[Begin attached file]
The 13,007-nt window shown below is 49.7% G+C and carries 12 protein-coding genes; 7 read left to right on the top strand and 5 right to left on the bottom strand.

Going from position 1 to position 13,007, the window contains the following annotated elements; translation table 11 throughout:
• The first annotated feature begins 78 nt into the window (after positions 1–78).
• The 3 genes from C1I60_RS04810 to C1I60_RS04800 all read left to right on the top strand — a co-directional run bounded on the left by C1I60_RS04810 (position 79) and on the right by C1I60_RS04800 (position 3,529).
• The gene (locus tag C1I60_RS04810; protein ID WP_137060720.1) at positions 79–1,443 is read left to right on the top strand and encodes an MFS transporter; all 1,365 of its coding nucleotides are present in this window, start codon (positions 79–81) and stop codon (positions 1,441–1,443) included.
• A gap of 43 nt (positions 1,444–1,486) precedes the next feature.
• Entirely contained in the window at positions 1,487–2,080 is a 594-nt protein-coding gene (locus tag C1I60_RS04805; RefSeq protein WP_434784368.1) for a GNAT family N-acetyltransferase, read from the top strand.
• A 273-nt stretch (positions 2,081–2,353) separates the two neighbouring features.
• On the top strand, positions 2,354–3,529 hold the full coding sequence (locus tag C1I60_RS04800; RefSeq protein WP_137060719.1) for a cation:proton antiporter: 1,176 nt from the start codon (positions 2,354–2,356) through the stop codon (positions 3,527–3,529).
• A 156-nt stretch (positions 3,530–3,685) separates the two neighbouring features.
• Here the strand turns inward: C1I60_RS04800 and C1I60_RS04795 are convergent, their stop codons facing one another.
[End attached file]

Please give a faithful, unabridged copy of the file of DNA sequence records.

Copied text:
The 13,007-nt window shown below is 49.7% G+C and carries 12 protein-coding genes; 7 read left to right on the top strand and 5 right to left on the bottom strand.

Going from position 1 to position 13,007, the window contains the following annotated elements; translation table 11 throughout:
• The first annotated feature begins 78 nt into the window (after positions 1–78).
• The 3 genes from C1I60_RS04810 to C1I60_RS04800 all read left to right on the top strand — a co-directional run bounded on the left by C1I60_RS04810 (position 79) and on the right by C1I60_RS04800 (position 3,529).
• The gene (locus tag C1I60_RS04810; protein ID WP_137060720.1) at positions 79–1,443 is read left to right on the top strand and encodes an MFS transporter; all 1,365 of its coding nucleotides are present in this window, start codon (positions 79–81) and stop codon (positions 1,441–1,443) included.
• A gap of 43 nt (positions 1,444–1,486) precedes the next feature.
• Entirely contained in the window at positions 1,487–2,080 is a 594-nt protein-coding gene (locus tag C1I60_RS04805; RefSeq protein WP_434784368.1) for a GNAT family N-acetyltransferase, read from the top strand.
• A 273-nt stretch (positions 2,081–2,353) separates the two neighbouring features.
• On the top strand, positions 2,354–3,529 hold the full coding sequence (locus tag C1I60_RS04800; RefSeq protein WP_137060719.1) for a cation:proton antiporter: 1,176 nt from the start codon (positions 2,354–2,356) through the stop codon (positions 3,527–3,529).
• A 156-nt stretch (positions 3,530–3,685) separates the two neighbouring features.
• Here the strand turns inward: C1I60_RS04800 and C1I60_RS04795 are convergent, their stop codons facing one another.